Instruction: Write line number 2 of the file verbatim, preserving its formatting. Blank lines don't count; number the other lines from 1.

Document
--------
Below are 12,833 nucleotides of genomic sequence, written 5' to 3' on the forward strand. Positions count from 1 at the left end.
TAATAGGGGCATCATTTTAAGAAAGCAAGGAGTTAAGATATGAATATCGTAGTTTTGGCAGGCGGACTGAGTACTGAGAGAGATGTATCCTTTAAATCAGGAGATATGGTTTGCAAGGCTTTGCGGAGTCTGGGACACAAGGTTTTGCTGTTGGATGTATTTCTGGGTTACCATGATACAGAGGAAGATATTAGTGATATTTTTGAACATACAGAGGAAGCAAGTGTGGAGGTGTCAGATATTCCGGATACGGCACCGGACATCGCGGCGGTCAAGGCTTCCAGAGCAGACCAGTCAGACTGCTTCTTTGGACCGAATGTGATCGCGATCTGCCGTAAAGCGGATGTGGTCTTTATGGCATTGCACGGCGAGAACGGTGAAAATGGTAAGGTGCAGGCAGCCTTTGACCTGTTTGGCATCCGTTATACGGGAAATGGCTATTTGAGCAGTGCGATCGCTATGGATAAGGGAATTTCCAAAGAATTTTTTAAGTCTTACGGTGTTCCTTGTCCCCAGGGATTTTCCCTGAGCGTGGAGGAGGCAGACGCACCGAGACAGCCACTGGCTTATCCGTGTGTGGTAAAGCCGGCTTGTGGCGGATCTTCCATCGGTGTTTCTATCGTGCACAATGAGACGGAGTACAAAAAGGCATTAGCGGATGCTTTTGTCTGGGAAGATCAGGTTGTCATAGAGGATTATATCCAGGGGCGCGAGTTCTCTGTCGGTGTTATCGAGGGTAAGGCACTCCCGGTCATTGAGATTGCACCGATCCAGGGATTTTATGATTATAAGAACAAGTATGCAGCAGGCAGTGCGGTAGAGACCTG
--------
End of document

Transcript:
TAATAGGGGCATCATTTTAAGAAAGCAAGGAGTTAAGATATGAATATCGTAGTTTTGGCAGGCGGACTGAGTACTGAGAGAGATGTATCCTTTAAATCAGGAGATATGGTTTGCAAGGCTTTGCGGAGTCTGGGACACAAGGTTTTGCTGTTGGATGTATTTCTGGGTTACCATGATACAGAGGAAGATATTAGTGATATTTTTGAACATACAGAGGAAGCAAGTGTGGAGGTGTCAGATATTCCGGATACGGCACCGGACATCGCGGCGGTCAAGGCTTCCAGAGCAGACCAGTCAGACTGCTTCTTTGGACCGAATGTGATCGCGATCTGCCGTAAAGCGGATGTGGTCTTTATGGCATTGCACGGCGAGAACGGTGAAAATGGTAAGGTGCAGGCAGCCTTTGACCTGTTTGGCATCCGTTATACGGGAAATGGCTATTTGAGCAGTGCGATCGCTATGGATAAGGGAATTTCCAAAGAATTTTTTAAGTCTTACGGTGTTCCTTGTCCCCAGGGATTTTCCCTGAGCGTGGAGGAGGCAGACGCACCGAGACAGCCACTGGCTTATCCGTGTGTGGTAAAGCCGGCTTGTGGCGGATCTTCCATCGGTGTTTCTATCGTGCACAATGAGACGGAGTACAAAAAGGCATTAGCGGATGCTTTTGTCTGGGAAGATCAGGTTGTCATAGAGGATTATATCCAGGGGCGCGAGTTCTCTGTCGGTGTTATCGAGGGTAAGGCACTCCCGGTCATTGAGATTGCACCGATCCAGGGATTTTATGATTATAAGAACAAGTATGCAGCAGGCAGTGCGGTAGAGACCTG